Iraqi family endures the loss of both parents, looks for renewal at the polls

After years of foreign occupation, insurgency and sectarian conflict, families try to find some peace by exercising their voting rights.
By Leila Fadel
Washington Post Foreign Service
Monday, March 8, 2010

BAGHDAD -- Marwa Riyadh put on pink eye shadow to match her silky scarf. She donned a skirt and put on her best white boots. Then she and her siblings walked to the polls on Sunday morning from the shabby three-room home where they live as squatters.

Maybe voting would soften the pain caused by the death of their parents, bystanders who were killed in separate clashes between U.S. troops and militants. Maybe it would fade the memories of a sectarian war that still roils beneath the surface. Maybe it would spur Marwa, 22, to celebrate her birthday again.

Marwa is one of millions of Iraqis who in the past seven years have endured a foreign occupation, a raging insurgency and ultimately the polarization of a nation. Sunday was their chance to vote -- to reap the rewards, however modest, of the sacrifices they were forced to make.

With heads held high, Marwa and her siblings navigated through lakes of raw sewage and mounds of garbage piled on unpaved roads. Stepping carefully, they left the complex where they and thousands of other displaced families built cinder block and concrete shacks in what was once an army base.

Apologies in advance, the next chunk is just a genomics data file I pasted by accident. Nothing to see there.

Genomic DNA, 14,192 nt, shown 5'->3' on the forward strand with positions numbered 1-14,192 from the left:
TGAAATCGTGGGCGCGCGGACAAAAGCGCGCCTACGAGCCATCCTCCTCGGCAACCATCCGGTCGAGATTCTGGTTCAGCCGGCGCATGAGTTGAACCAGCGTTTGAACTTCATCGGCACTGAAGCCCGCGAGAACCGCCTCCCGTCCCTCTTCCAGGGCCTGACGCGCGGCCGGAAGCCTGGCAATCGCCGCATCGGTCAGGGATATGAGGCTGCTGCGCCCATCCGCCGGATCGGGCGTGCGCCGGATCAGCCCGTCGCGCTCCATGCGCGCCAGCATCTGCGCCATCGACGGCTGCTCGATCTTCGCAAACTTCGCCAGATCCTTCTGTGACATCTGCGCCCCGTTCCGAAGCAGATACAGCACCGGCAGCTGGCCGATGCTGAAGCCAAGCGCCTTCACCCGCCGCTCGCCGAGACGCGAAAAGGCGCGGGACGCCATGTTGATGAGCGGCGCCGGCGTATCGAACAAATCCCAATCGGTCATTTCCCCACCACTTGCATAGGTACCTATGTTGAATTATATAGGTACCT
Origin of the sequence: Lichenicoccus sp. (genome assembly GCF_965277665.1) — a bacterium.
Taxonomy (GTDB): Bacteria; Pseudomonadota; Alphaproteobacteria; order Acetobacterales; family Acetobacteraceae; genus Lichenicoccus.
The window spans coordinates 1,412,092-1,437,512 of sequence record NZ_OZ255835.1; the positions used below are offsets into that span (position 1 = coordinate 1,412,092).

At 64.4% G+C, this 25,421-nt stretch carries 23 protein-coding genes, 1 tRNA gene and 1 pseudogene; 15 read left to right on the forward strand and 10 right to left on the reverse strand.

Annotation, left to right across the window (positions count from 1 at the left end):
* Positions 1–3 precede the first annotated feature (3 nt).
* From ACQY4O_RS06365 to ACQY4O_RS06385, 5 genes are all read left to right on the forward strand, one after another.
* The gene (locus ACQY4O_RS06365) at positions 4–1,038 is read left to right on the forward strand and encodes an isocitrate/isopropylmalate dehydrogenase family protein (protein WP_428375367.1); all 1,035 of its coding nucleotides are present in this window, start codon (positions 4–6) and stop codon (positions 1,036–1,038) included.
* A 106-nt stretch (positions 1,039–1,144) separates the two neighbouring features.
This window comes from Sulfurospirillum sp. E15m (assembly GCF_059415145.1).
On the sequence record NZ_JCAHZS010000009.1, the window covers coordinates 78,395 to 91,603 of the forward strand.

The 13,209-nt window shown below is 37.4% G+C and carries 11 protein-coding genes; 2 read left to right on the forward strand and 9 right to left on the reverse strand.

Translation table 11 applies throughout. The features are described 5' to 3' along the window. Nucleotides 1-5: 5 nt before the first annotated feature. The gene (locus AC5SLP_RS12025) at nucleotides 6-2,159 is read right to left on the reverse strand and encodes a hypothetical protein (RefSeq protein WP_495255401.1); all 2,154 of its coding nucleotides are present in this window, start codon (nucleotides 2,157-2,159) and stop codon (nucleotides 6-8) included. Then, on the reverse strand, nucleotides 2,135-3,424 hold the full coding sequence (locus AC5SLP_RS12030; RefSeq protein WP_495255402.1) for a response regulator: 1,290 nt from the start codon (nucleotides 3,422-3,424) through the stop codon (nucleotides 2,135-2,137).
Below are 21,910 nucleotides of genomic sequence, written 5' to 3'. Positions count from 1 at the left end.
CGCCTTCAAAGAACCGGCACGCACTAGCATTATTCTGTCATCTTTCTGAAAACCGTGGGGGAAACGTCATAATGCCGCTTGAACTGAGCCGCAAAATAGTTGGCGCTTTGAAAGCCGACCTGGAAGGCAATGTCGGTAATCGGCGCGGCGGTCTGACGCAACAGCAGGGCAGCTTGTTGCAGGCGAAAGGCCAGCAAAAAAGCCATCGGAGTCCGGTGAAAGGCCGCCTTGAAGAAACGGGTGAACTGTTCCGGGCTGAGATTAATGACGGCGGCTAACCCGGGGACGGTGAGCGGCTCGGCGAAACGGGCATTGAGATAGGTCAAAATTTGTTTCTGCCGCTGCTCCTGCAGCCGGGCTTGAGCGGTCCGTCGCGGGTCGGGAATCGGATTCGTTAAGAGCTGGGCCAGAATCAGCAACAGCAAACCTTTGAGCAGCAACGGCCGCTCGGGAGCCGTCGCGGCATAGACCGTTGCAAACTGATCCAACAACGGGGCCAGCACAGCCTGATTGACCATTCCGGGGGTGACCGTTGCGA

It was all they could find after their mother's death in 2008, when no one was left to care for them. They hope the next government will not force them out.

The day before the vote, they sat on the concrete floor in the starkly furnished space that doubles as the family's living room and bedroom.

"We hope that it will change our life," Marwa said about Sunday's vote. "We hope it gets better."

Every day over the past seven years, they have lost pieces of themselves.

"Both of my parents are gone," Marwa said. "It's not worth losing them for democracy."

Before the U.S. invasion in 2003, Marwa and her family fled their home just south of Baghdad and took refuge with relatives northeast of the capital. When they returned, they found that their house had been reduced to rubble by U.S. missiles.

Marwa's father, Riyadh Mohammed, began to rebuild. They found shelter with hundreds of others at another abandoned military base nearby, and Mohammed did contract work with the U.S. military.

In May 2004, as Mohammed drove home, he was caught in the crossfire between the U.S. military and insurgents.

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